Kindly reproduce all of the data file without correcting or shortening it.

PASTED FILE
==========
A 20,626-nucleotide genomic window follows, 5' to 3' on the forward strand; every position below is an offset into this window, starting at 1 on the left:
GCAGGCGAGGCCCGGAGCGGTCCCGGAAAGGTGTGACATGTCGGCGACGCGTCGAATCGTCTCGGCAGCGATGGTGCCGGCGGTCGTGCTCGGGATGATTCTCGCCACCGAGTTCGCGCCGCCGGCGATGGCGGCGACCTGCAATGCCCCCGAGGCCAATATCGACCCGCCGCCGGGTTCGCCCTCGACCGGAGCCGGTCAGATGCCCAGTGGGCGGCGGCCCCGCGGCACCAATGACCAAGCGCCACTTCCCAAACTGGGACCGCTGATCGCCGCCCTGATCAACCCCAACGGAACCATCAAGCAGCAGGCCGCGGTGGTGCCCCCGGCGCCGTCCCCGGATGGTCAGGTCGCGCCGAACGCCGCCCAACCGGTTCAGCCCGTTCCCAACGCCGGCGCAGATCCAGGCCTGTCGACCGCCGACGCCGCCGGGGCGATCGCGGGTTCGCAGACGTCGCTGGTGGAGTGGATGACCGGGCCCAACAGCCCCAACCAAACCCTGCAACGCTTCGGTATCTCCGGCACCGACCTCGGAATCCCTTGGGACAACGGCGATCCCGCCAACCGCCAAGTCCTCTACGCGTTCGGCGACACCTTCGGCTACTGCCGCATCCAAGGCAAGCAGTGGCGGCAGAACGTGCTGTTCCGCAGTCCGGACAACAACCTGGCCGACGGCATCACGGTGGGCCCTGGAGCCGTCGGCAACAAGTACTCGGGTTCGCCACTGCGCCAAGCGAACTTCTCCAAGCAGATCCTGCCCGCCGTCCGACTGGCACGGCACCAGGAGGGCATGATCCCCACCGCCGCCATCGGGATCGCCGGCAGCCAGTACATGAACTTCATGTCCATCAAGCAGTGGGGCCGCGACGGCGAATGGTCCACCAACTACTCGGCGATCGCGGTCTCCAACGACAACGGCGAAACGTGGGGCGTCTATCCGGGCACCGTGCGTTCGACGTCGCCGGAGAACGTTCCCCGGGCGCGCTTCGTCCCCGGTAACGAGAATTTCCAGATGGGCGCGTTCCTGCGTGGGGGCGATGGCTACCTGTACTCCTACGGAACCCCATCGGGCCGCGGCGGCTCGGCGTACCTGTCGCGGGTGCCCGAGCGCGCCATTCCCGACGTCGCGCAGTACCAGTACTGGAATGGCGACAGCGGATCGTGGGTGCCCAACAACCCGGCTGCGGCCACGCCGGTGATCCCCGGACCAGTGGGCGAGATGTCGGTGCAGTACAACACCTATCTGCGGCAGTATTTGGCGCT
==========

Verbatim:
A 20,626-nucleotide genomic window follows, 5' to 3' on the forward strand; every position below is an offset into this window, starting at 1 on the left:
GCAGGCGAGGCCCGGAGCGGTCCCGGAAAGGTGTGACATGTCGGCGACGCGTCGAATCGTCTCGGCAGCGATGGTGCCGGCGGTCGTGCTCGGGATGATTCTCGCCACCGAGTTCGCGCCGCCGGCGATGGCGGCGACCTGCAATGCCCCCGAGGCCAATATCGACCCGCCGCCGGGTTCGCCCTCGACCGGAGCCGGTCAGATGCCCAGTGGGCGGCGGCCCCGCGGCACCAATGACCAAGCGCCACTTCCCAAACTGGGACCGCTGATCGCCGCCCTGATCAACCCCAACGGAACCATCAAGCAGCAGGCCGCGGTGGTGCCCCCGGCGCCGTCCCCGGATGGTCAGGTCGCGCCGAACGCCGCCCAACCGGTTCAGCCCGTTCCCAACGCCGGCGCAGATCCAGGCCTGTCGACCGCCGACGCCGCCGGGGCGATCGCGGGTTCGCAGACGTCGCTGGTGGAGTGGATGACCGGGCCCAACAGCCCCAACCAAACCCTGCAACGCTTCGGTATCTCCGGCACCGACCTCGGAATCCCTTGGGACAACGGCGATCCCGCCAACCGCCAAGTCCTCTACGCGTTCGGCGACACCTTCGGCTACTGCCGCATCCAAGGCAAGCAGTGGCGGCAGAACGTGCTGTTCCGCAGTCCGGACAACAACCTGGCCGACGGCATCACGGTGGGCCCTGGAGCCGTCGGCAACAAGTACTCGGGTTCGCCACTGCGCCAAGCGAACTTCTCCAAGCAGATCCTGCCCGCCGTCCGACTGGCACGGCACCAGGAGGGCATGATCCCCACCGCCGCCATCGGGATCGCCGGCAGCCAGTACATGAACTTCATGTCCATCAAGCAGTGGGGCCGCGACGGCGAATGGTCCACCAACTACTCGGCGATCGCGGTCTCCAACGACAACGGCGAAACGTGGGGCGTCTATCCGGGCACCGTGCGTTCGACGTCGCCGGAGAACGTTCCCCGGGCGCGCTTCGTCCCCGGTAACGAGAATTTCCAGATGGGCGCGTTCCTGCGTGGGGGCGATGGCTACCTGTACTCCTACGGAACCCCATCGGGCCGCGGCGGCTCGGCGTACCTGTCGCGGGTGCCCGAGCGCGCCATTCCCGACGTCGCGCAGTACCAGTACTGGAATGGCGACAGCGGATCGTGGGTGCCCAACAACCCGGCTGCGGCCACGCCGGTGATCCCCGGACCAGTGGGCGAGATGTCGGTGCAGTACAACACCTATCTGCGGCAGTATTTGGCGCT